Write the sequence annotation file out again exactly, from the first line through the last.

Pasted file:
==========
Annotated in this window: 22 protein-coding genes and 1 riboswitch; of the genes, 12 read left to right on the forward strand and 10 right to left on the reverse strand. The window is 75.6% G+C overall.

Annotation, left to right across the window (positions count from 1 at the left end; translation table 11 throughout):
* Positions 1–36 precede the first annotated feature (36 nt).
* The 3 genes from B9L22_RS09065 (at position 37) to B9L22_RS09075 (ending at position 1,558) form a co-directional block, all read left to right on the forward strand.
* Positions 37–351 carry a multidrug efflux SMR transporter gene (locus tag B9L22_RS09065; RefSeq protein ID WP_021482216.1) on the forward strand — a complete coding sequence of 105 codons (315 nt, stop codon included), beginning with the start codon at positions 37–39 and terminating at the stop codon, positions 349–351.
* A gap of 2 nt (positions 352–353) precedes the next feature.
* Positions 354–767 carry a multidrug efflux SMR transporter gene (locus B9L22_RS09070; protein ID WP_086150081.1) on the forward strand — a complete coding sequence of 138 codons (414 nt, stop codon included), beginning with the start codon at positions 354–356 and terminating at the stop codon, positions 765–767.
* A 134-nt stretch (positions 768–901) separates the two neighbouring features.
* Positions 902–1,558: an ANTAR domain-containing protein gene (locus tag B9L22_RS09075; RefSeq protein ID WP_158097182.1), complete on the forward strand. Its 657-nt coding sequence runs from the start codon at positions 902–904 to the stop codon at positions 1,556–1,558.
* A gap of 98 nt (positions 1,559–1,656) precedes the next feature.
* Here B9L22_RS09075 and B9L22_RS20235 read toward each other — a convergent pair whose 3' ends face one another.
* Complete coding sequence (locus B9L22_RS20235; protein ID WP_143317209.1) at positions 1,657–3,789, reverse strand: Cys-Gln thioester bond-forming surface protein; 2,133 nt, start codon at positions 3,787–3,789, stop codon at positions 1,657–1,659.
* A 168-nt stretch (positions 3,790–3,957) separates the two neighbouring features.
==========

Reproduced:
Annotated in this window: 22 protein-coding genes and 1 riboswitch; of the genes, 12 read left to right on the forward strand and 10 right to left on the reverse strand. The window is 75.6% G+C overall.

Annotation, left to right across the window (positions count from 1 at the left end; translation table 11 throughout):
* Positions 1–36 precede the first annotated feature (36 nt).
* The 3 genes from B9L22_RS09065 (at position 37) to B9L22_RS09075 (ending at position 1,558) form a co-directional block, all read left to right on the forward strand.
* Positions 37–351 carry a multidrug efflux SMR transporter gene (locus tag B9L22_RS09065; RefSeq protein ID WP_021482216.1) on the forward strand — a complete coding sequence of 105 codons (315 nt, stop codon included), beginning with the start codon at positions 37–39 and terminating at the stop codon, positions 349–351.
* A gap of 2 nt (positions 352–353) precedes the next feature.
* Positions 354–767 carry a multidrug efflux SMR transporter gene (locus B9L22_RS09070; protein ID WP_086150081.1) on the forward strand — a complete coding sequence of 138 codons (414 nt, stop codon included), beginning with the start codon at positions 354–356 and terminating at the stop codon, positions 765–767.
* A 134-nt stretch (positions 768–901) separates the two neighbouring features.
* Positions 902–1,558: an ANTAR domain-containing protein gene (locus tag B9L22_RS09075; RefSeq protein ID WP_158097182.1), complete on the forward strand. Its 657-nt coding sequence runs from the start codon at positions 902–904 to the stop codon at positions 1,556–1,558.
* A gap of 98 nt (positions 1,559–1,656) precedes the next feature.
* Here B9L22_RS09075 and B9L22_RS20235 read toward each other — a convergent pair whose 3' ends face one another.
* Complete coding sequence (locus B9L22_RS20235; protein ID WP_143317209.1) at positions 1,657–3,789, reverse strand: Cys-Gln thioester bond-forming surface protein; 2,133 nt, start codon at positions 3,787–3,789, stop codon at positions 1,657–1,659.
* A 168-nt stretch (positions 3,790–3,957) separates the two neighbouring features.